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    ABSTRACT: Ischemic lesions within the territory of the anterior cerebral artery present with a variety of clinical signs and symptoms. Among these, frontal alien hand syndrome is rare and easily overlooked in the acute clinical setting, but significantly impacts on functional activities of daily life. Given its rareness, very little is known about its long-term outcome. To shade some more light onto this issue, clinical presentation, course of rehabilitation and outcome of two illustrative cases of frontal alien hand syndrome following anterior cerebral artery stroke are presented. Within seven and nine months from symptom onset, respectively, the clinical symptoms of frontal alien hand had resolved completely in both cases. We conclude that frontal alien hand syndrome has a favourable long-term outcome.
    Journal of the neurological sciences 01/2014; · 2.32 Impact Factor
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    ABSTRACT: Die Diagnose ,,erworbene Muskelschwäche des kritisch Kranken“ (ICUAW) nimmt in der neurologischen Rehabilitation stetig zu. Ursächlich hierfür ist die verbesserte intensivmedizinische Behandlung von Patienten mit Sepsis oder komplikationsreichen kardio- und viszeralchirurgischen Eingriffen. Die ICUAW erschwert die Rehabilitation durch das verlängerte Weaning vom Respirator sowie die häufigen internistischen Begleiterkrankungen. Die Patienten zeigen klinisch eine schlaffe (Tetra-)Parese sowie elektrophysiologisch Zeichen einer axonalen neuronalen Schädigung. Darüber hinaus kann eine Schädigung der Muskulatur (Critical-illness-Myopathie) zu einer erworbenen Schwäche des kritisch Kranken führen. Elektrophysiologisch lassen sich hierbei teils myopathische Veränderungen finden. Auch Mischformen kommen vor. Aufgrund der bislang nicht eindeutig geklärten Pathogenese sowie deren Komplexität existiert eine spezifische Therapie der ICUAW nicht, die Patienten profitieren jedoch von einer frühzeitigen Mobilisation auf der Intensivstation. Diese Übersichtsarbeit gibt anhand der aktuellen Literatur Einblicke in die Ätiologie sowie die Diagnostik der ICUAW. Darüber hinaus werden Studien zur Rehabilitation und zum Outcome eingehend betrachtet und diskutiert.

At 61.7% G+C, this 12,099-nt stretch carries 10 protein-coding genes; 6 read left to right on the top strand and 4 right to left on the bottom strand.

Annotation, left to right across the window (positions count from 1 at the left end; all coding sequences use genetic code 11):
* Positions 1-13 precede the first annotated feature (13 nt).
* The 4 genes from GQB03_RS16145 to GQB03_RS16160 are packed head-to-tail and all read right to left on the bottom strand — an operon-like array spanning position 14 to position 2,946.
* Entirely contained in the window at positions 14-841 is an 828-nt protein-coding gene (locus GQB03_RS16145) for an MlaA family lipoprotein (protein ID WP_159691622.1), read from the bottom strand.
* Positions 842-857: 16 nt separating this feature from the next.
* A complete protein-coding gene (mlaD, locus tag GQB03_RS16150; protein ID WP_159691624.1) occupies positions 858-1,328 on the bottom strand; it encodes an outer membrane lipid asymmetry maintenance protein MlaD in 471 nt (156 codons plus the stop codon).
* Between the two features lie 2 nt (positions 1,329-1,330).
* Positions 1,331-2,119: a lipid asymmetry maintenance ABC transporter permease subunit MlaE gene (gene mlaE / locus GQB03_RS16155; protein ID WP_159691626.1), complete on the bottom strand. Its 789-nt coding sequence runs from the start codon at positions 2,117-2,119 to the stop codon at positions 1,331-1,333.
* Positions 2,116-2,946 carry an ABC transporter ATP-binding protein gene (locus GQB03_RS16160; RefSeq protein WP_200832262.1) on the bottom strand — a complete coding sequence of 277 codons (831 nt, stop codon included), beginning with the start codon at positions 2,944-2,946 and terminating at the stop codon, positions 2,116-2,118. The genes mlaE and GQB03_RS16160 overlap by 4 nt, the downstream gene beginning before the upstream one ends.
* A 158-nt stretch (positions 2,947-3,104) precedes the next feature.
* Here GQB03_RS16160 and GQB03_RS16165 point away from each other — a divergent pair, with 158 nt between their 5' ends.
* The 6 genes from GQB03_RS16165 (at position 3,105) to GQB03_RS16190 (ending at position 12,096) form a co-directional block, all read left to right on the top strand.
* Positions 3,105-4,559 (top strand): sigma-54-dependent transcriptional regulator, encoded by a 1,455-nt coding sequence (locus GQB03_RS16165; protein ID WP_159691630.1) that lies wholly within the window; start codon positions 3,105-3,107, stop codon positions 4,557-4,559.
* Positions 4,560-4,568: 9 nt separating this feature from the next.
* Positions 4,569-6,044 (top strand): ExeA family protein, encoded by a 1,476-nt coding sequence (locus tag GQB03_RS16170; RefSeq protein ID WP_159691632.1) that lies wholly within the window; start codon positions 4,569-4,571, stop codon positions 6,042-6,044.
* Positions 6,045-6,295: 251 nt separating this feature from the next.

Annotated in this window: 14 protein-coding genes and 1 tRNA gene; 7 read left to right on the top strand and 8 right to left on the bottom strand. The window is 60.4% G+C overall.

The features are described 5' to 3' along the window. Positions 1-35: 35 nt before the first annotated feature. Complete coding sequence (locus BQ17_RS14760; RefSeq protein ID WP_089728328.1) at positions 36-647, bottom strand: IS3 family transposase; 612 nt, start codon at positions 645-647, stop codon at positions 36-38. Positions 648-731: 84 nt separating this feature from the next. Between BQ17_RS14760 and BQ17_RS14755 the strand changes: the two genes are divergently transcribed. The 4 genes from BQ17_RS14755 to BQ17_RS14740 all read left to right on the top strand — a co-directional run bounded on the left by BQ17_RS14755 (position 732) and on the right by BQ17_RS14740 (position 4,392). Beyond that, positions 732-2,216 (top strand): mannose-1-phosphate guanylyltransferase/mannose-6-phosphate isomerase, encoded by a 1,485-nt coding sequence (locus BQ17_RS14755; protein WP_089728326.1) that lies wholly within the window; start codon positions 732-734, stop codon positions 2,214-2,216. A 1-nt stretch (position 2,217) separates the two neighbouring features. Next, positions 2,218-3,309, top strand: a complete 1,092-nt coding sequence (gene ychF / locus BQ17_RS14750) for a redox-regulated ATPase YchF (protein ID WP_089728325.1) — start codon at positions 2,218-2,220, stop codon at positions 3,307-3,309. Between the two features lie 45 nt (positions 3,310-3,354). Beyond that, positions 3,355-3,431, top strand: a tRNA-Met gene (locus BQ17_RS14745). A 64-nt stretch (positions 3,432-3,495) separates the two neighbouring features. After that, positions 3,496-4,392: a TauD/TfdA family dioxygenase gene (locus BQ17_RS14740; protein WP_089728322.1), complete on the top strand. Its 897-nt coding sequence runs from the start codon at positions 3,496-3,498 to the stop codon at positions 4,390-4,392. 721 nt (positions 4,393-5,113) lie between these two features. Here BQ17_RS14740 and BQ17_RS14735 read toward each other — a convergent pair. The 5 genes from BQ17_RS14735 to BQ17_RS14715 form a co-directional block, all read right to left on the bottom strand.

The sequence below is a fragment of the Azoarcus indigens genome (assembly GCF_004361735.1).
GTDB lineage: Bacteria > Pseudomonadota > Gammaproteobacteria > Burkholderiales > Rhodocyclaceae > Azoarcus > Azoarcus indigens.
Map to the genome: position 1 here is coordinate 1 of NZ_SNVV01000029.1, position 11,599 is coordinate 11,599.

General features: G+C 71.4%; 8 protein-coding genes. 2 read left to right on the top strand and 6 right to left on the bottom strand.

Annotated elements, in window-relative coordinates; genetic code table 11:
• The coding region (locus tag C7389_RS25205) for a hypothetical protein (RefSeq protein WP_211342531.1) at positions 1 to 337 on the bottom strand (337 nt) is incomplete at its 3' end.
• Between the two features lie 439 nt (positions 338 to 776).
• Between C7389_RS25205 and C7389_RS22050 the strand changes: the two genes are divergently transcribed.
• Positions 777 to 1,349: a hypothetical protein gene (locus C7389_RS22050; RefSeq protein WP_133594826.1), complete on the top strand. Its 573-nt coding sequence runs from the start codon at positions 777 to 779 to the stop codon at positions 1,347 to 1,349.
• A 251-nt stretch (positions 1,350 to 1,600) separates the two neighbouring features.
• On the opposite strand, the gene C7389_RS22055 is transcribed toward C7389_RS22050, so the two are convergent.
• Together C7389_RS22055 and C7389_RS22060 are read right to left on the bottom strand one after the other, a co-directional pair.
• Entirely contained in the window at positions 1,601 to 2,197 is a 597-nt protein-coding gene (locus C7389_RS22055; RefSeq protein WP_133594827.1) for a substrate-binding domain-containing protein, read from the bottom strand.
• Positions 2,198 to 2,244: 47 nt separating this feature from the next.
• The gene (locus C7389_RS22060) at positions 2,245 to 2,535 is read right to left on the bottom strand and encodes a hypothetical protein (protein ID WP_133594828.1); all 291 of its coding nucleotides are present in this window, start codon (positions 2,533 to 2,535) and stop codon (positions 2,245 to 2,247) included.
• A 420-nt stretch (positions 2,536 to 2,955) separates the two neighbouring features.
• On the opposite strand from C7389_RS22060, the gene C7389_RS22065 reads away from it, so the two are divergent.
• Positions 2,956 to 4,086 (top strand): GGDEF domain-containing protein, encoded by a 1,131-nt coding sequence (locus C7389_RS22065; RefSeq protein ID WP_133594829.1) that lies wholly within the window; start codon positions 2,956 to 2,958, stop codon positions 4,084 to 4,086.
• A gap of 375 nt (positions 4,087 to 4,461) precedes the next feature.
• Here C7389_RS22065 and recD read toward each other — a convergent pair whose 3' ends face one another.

Der Nervenarzt 01/2014; 85(2). · 0.80 Impact Factor
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    ABSTRACT: Since valosin-containing protein mutations were reported as a cause of hereditary inclusion body myositis associated with Paget's disease of the bone and frontotemporal dementia, many new mutations have been described in the last decade. We report on a 46-year-old German male with a progressive tetraparesis and autosomal dominant inheritance pattern. Echocardiography revealed a beginning dilated cardiomyopathy and laboratory analyses showed increased alkaline phosphatase. Decreased verbal memory and an impairment of concept building were observed on neuropsychological examination. Muscle biopsy demonstrated a myopathic pattern, rimmed vacuoles, CD8+ T-cell infiltrates and positive MHC1-muscle fibres. We found a heterozygote mutation in exon 5 of the valosin-containing protein gene (c.464G > T p.Arg155Leu), which until now has been described only in an Australian family. We describe here the first German case with the above-mentioned mutation causing inclusion-body myositis associated with Paget's disease of the bone and fronto-temporal dementia. Here, we recommend regular controls of cardiac and respiratory functions.
    Fortschritte der Neurologie · Psychiatrie 06/2012; 80(6):344-7. · 0.85 Impact Factor
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    ABSTRACT:   Tick-borne encephalitis (TBE) is caused by a RNA-virus and is in about 50% of cases characterized by a biphasic clinical course in adults. Different clinical syndromes have been described, including meningitis, meningoencephalitis, meningoencephalomyelitis and meningoencephaloradiculomyelitis. The latter seems to be the most disabling and severe form of TBE virus infection.   Here we report five cases with meningoencephaloradiculomyelitis. Only in three patients a tick prick was remembered.   Only two patients could be weaned successfully from assisted ventilation; only one patient was able to return to self-dependent life without nursing support. The youngest patient in this case series showed the most favourable outcome.   Polyradiculopathy and/or myelopathy as verified by electrophysiological examination within 4 weeks from symptom onset were indicative of a more severe disease course and a greater likelihood of moderate to serious sequelae even after long-term rehabilitation. Older age at symptom onset seems to be associated with a less favourable outcome. Because of frequent long-term hospitalization with immobilization and invasive ventilation, secondary complications, such as ventilation associated pulmonary infections and decubiti, must be avoided.